Kozakowski briefed the audit committee and the educational resources committee of the Board of Directors on the events.
Goethals said that faculty members are available for discussion with students. “Part of our mission and goal is Cura Personalis, and we want to make sure people feel cared for and that they belong. This is all part of the ultimate goal of safety and inclusion in a container of God’s love.”
Paul Jordan ‘88, Assistant Principal for Student Life, said that faculty members are a great resource for students who want to talk about the events. “I think it’s a great idea for students to talk with guidance figures on campus regarding any thoughts they have about the whole series of events that took place on Wednesday. I’m also aware that counselors are calling in specific, concerned students to discuss how they are doing,” he said.
Kozakowski asked Dr. Ann Holmquist, Assistant Principal for Ministry, to be available to faculty members for discussion after the threats instead of visiting Senior Service Project sites.
Goethals said that the Loyola community worked efficiently in response to the threats. “I think we did well as a community in staying calm and working with the authorities given our resources and response,” he said.
Kozakowski identified several areas for improvement, including informing nearby schools about the threats. The administration was in communication with other Loyola High Schools in North America and with other Los Angeles-based high schools, however.
Kozakowski also said that he plans to improve communication in similar situations, including changing Loyola’s text notification system. “Some faculty members got that text message and others didn’t,” Kozakowski said. “That’s something we have to get to the bottom of.”
Kozakowski plans to improve communication via Loyola’s website and more effectively notify students who take public transportation to school.
Kozakowski said that Loyola would continue to reevaluate security procedures and conduct drills. Loyola will carry out an internal evaluation of the events over the next three weeks and to meet with LAPD in late February for a vulnerability assessment regarding security. He also said that Loyola plans to work with private sector contacts on security.
Kozakowski plans to attend a seminar on Feb. 1 about threats made against LA Unified School District schools last school year. He, Annarelli and other school administrators have attended workshops on threat situations.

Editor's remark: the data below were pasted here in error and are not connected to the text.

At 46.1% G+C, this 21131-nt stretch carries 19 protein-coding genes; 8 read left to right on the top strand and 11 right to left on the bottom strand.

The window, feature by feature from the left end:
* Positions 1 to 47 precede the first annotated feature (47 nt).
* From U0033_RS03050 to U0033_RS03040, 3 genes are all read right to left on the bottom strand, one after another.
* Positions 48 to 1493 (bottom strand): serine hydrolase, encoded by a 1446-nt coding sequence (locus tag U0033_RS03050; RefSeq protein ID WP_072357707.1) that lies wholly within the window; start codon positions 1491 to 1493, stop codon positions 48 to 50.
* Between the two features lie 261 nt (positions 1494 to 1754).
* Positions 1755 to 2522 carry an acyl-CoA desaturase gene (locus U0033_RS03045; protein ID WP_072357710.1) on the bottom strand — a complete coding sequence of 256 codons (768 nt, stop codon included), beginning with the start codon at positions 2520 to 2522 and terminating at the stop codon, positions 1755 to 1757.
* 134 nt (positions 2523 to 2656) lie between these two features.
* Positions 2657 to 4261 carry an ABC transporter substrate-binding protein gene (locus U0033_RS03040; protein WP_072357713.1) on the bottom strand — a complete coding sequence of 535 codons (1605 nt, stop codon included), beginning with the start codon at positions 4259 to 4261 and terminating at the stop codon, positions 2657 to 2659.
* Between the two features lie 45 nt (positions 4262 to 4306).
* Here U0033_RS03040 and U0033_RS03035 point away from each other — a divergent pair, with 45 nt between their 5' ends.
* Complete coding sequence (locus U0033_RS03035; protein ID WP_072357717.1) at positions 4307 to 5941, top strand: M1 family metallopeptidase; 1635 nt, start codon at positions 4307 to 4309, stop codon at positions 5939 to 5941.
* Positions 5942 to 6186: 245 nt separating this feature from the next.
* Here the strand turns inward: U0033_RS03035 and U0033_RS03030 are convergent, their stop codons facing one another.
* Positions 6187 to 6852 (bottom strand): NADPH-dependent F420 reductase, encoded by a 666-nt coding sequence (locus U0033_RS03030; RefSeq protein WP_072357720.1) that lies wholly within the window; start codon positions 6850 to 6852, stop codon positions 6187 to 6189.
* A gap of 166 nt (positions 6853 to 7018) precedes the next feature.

Annarelli said, “A big part of improving security procedures is improving how we relay information to the public. We need to communicate how prepared we are. The reality is that we are prepared—I have a lot of confidence. I don’t know if the rest of the community knows that.”
Lampietti also said that the IT department plans to work with its current security company. “After working with them through this incident, we’re going to work with them further to better handle situations like this in the future,” he said.
Kozakowski emphasized the importance of trust between students and the administration. “The thing I’m most encouraged about was the number of people—parents and students—who sent [the Reddit post]directly to me,” Kozakowski said. “That, to me, is validation that the students trust the adults here, that they saw something that just didn’t sit right and shared it with me. If you see or hear something, say something to an adult.”
Kozakowski said that the whole administration played a significant role in responding to the threats. “I couldn’t be prouder in terms of how we worked together as a team,” he said.
Overall, Kozakowski emphasized the need for transparency in discussing the events with the community. “I wanted to name websites [and]I wanted to be specific because I thought it would help lower the anxiety if we were real,” he said.
Goethals believed that the series of events that occurred on Wed., January 11th, helped solidify the Loyola community and its sense of acceptance and nurture.
He said, “My message is that people should know that Loyola is safe. I want everyone to feel welcomed and protected and loved within Loyola’s reach. We open our doors everywhere to offer life-changing experiences and God’s embrace, and even through these chaotic events, safety is a priority no matter what.”